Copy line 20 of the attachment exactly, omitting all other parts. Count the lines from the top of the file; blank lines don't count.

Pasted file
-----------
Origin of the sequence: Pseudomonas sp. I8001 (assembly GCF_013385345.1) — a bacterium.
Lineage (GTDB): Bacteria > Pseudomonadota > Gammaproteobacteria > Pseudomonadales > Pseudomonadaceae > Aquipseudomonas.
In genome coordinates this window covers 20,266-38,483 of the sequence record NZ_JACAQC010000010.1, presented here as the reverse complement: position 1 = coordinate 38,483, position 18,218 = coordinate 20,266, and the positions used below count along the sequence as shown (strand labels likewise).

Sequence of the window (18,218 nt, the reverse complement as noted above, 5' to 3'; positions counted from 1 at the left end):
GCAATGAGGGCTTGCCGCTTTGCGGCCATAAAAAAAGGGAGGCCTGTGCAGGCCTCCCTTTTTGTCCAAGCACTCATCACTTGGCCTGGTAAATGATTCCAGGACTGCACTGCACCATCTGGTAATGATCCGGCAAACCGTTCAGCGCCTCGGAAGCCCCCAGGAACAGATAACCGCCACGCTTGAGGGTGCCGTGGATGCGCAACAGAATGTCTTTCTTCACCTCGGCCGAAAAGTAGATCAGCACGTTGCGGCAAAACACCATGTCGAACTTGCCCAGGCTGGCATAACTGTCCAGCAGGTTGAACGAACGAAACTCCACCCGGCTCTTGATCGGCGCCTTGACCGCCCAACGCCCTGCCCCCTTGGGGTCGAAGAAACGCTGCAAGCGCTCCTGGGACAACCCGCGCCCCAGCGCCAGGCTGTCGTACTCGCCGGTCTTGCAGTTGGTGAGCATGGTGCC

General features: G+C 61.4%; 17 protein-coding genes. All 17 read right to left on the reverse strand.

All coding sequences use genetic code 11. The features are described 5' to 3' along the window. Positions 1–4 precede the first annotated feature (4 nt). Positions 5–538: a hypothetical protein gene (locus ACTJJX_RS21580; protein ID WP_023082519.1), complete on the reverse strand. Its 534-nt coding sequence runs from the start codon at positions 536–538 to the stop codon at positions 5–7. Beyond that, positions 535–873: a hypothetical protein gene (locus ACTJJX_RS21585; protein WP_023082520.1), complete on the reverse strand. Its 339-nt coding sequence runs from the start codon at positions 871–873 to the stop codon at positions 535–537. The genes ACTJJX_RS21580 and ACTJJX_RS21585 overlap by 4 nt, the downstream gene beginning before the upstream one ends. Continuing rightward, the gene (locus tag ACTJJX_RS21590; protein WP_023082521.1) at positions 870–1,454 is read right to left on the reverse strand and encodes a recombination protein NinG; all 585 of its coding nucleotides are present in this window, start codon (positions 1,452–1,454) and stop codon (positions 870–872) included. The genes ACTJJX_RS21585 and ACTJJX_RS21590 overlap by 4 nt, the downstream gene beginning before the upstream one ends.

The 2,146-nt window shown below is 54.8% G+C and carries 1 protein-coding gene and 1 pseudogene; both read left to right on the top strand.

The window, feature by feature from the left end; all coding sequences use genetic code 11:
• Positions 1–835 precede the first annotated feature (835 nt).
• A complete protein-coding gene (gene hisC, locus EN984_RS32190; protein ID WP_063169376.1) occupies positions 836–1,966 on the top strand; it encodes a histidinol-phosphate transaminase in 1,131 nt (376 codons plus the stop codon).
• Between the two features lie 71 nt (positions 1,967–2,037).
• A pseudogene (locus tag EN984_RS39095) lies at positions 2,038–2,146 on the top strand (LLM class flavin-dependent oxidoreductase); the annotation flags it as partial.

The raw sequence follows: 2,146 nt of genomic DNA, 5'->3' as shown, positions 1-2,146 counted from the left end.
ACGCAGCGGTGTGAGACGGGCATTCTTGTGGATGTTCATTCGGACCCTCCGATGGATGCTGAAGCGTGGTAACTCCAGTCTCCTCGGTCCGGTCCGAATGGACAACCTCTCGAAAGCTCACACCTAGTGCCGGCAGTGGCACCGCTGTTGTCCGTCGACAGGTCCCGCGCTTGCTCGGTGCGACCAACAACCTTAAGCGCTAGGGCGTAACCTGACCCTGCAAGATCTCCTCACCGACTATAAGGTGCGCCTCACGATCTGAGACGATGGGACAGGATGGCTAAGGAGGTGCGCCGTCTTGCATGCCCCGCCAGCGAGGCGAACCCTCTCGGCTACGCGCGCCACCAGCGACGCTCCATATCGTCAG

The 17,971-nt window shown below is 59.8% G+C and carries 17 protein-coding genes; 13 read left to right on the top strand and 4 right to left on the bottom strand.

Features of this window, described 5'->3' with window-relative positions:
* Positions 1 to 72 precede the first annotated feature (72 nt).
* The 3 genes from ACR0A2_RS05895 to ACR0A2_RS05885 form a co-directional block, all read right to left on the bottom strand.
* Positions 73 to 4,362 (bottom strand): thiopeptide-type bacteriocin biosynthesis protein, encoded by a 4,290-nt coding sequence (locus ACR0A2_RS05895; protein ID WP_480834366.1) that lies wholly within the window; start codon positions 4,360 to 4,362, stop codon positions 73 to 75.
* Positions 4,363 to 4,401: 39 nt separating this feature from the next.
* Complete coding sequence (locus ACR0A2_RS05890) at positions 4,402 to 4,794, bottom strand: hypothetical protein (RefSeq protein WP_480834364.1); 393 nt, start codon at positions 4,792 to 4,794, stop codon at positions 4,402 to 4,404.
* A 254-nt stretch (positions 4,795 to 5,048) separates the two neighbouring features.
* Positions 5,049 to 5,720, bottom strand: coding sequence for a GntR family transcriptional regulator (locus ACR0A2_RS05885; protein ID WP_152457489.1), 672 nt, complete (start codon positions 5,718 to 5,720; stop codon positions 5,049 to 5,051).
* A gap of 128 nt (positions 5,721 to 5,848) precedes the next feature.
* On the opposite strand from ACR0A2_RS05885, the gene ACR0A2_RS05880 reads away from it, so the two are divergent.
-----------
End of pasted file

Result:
* Positions 73 to 4,362 (bottom strand): thiopeptide-type bacteriocin biosynthesis protein, encoded by a 4,290-nt coding sequence (locus ACR0A2_RS05895; protein ID WP_480834366.1) that lies wholly within the window; start codon positions 4,360 to 4,362, stop codon positions 73 to 75.